Xander turned to see where Hermes was staring just as a sudden whoosh of air announced Clark’s arrival. The Aesir shot a quick glance at where the Messenger had been only to find the Olympian had vanished, confirming Xander’s theory that his divine relatives couldn’t, or wouldn’t, appear around mortals. He gave his mortal cousin a half-grin, “What took you so long, Clark?”
Clark just shook his head with a grin of his own, rather than answering. “You been here long?” he asked.
“Few minutes,” the older teen replied. “Took longer to find a place to take off discreetly than to actually fly home.” He stared into the kitchen through the warmly lit windows. His aunt was working at either cooking dinner or possibly cleaning up after having cooked. He couldn’t really tell which. He could see his uncle sitting at the table-like island as well. Looks of concern and worry lined both of their faces.
Noticing the dark look on his cousin’s face, Clark asked, “What’s wrong, Xan?”
“What’s right?” the Aesir countered bitterly. “I never wanted any of this, Clark. I never wanted to have to play the hero, or to put the people I love in danger just by being around,” he frowned, trying to shove his negative thoughts aside. “Maybe I should just leave. Go away some place where the weirdness of my life can’t affect my friends and family.”
“Leaving won’t change what happened,” Clark pointed out calmly. “And if you aren’t around, what’s to keep Wolfram and Hart from ignoring your ultimatum and going after you through us?”
The teen’s words, and the stir of rage that the very idea spawned in him, burned away Xander’s doubts. Clark was right…leaving didn’t take away the danger. This way he could at least be here to protect them. If the price of their safety was the occasional uncomfortable argument over how he went about defending them from things…well, he’d manage.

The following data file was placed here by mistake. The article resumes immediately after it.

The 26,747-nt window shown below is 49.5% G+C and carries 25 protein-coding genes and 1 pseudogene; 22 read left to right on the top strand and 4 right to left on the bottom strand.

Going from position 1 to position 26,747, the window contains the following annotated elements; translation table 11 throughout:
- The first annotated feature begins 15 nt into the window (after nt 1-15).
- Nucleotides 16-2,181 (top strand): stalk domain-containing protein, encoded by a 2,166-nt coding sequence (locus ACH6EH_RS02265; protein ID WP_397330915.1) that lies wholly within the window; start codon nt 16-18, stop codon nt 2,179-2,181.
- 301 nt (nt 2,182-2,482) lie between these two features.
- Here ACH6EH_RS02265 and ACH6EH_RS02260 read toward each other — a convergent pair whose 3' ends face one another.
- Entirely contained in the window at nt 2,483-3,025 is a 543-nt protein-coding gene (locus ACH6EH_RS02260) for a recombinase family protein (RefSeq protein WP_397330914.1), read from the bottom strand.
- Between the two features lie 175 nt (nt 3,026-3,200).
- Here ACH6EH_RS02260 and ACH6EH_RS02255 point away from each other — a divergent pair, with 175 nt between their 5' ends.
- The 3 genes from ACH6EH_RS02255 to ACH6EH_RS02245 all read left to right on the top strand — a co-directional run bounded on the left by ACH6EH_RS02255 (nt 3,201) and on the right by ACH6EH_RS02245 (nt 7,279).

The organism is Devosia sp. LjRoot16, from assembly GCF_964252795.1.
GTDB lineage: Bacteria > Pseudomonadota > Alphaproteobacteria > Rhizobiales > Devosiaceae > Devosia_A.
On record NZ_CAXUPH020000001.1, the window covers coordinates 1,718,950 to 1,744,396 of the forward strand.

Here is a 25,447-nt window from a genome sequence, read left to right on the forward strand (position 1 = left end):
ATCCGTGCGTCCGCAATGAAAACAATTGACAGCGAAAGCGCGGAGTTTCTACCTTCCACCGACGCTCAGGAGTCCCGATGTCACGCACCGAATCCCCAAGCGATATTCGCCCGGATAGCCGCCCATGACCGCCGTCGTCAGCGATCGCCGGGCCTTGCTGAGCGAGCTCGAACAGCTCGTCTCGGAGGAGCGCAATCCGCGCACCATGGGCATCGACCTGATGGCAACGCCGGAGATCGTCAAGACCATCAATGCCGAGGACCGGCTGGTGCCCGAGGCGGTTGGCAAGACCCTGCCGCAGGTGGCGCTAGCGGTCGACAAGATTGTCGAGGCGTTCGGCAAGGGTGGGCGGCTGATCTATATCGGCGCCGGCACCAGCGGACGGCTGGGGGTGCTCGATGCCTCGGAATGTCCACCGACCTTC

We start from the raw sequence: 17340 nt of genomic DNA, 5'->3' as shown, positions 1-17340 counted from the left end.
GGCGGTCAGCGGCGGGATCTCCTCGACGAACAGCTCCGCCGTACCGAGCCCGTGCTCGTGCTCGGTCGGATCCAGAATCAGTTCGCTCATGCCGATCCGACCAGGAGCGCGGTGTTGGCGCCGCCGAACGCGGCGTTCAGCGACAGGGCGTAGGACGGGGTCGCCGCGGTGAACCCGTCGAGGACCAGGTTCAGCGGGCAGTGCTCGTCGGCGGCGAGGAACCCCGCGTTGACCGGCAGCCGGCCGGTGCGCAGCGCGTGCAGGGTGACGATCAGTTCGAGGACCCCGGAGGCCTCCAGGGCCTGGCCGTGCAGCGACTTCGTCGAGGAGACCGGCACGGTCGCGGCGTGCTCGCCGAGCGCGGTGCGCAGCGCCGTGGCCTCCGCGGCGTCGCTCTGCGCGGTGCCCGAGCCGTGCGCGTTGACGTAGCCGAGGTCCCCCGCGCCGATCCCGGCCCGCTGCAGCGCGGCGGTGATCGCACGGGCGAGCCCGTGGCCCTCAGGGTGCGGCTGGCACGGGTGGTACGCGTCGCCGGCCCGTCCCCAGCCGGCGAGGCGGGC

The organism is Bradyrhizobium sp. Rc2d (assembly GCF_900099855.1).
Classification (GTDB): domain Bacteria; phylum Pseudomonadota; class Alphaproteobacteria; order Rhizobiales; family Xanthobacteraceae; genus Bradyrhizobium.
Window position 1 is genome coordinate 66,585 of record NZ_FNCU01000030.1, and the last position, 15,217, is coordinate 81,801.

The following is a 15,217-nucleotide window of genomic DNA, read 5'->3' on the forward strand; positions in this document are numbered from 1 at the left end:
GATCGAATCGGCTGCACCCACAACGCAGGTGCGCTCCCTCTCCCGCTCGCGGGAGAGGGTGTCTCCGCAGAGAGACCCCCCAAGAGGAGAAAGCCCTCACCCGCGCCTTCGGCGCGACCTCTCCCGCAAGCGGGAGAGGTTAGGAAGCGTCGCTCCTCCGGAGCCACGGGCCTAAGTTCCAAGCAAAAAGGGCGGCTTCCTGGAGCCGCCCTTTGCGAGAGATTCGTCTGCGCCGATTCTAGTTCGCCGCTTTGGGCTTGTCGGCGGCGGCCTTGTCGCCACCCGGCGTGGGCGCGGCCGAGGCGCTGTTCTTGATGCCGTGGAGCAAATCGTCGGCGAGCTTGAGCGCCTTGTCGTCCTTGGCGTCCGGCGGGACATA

“Besides, contrary to what you might think, they’re worried about what might have happened to us, what we might have done. Not more attacks,” the other boy continued, clapping his hand down on Xander’s shoulder reassuringly.
“You a mind-reader too now?” the older teen asked with a grin.
“Nope, I just know my mom and dad,” he replied with a grin of his own.
Xander glanced around, looking for anything that might delay facing the coming conversation. His eyes fell on the darker patches of ground where the demons had died earlier. “Hey Clark, you said Chloe was here earlier right?”
“Yeah, why?” his cousin answered.
“Shouldn’t you have covered up the stains left from killing those demons?” the Aesir asked.
Clark looked at them in a mild state of surprise. How on Earth did he forget that? “Well…she didn’t seem to notice them. Or didn’t say anything if she did…” he offered reluctantly.
“Ten bucks says she noticed and just didn’t ask about them,” Xander offered with a sly grin.
There was no way he was going to take that bet. “What do you think we should tell her when she asks?” he questioned.
“Tell her the truth,” Xander replied with a shrug. “We killed a few demons, no big deal. She doesn’t necessarily need the details.” He noticed the shocked look on Clark’s face. “Clark, you can keep your secret without lying about everything. Sometimes a little truth will go a long way.” He grimaced, recalling the aftermath of his hyena possession. “Of course, sometimes lying is the best option too…but I try to save it for when I really don’t have a choice.”
“You’re really set on telling Chloe the truth about Sunnydale?” Clark asked resignedly.
“She’s already figured it out for herself, so why not?” the Thunder God answered with a grin. “Besides, it’ll be nice to have a little help if we need to research something weird.”
“Research?” the younger teen asked.
“Yep,” Xander replied. “Research.” Seeing Clark’s uncomprehending look, he expounded on his answer. “Sometimes figuring out how to stop the monsters requires you to figure out what they want and how they mean to get it. So, research.”
“There’s a lot more to hunting monsters than just fighting, isn’t there?” Clark asked quietly.
“Yeah, there is, but hopefully we won’t have to do it very often around here,” the Aesir said, genuinely hoping it was the truth.